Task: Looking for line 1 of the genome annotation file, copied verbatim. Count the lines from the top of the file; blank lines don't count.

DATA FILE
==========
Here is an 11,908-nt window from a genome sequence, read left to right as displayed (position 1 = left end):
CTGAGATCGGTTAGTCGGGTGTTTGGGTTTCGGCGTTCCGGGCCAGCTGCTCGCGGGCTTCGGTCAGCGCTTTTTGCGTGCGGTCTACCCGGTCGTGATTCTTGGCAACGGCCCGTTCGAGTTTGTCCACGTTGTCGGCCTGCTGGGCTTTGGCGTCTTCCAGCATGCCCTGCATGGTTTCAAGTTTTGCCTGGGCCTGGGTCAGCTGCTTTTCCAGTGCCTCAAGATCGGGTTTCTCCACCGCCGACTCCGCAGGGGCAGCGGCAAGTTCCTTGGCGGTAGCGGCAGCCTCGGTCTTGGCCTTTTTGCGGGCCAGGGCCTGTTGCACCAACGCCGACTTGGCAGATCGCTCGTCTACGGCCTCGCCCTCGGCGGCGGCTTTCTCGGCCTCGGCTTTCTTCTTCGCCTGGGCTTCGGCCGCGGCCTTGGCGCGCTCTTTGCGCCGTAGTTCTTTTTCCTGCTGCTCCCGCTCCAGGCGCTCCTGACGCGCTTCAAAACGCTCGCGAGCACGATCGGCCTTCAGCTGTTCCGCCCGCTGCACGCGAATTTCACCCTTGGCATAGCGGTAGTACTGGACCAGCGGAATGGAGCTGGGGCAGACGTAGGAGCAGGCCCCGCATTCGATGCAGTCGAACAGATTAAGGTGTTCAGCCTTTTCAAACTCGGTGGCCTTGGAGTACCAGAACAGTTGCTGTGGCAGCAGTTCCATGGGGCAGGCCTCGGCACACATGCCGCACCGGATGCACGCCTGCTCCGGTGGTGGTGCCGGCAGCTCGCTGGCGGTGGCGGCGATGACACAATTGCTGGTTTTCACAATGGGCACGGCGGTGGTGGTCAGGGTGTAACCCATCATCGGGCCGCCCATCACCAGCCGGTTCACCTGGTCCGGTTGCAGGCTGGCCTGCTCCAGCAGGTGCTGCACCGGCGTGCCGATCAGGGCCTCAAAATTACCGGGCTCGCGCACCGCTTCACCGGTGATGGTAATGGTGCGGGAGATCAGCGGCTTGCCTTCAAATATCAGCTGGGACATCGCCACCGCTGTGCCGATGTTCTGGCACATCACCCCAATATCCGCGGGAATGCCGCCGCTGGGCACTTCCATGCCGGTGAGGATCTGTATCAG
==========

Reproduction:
Here is an 11,908-nt window from a genome sequence, read left to right as displayed (position 1 = left end):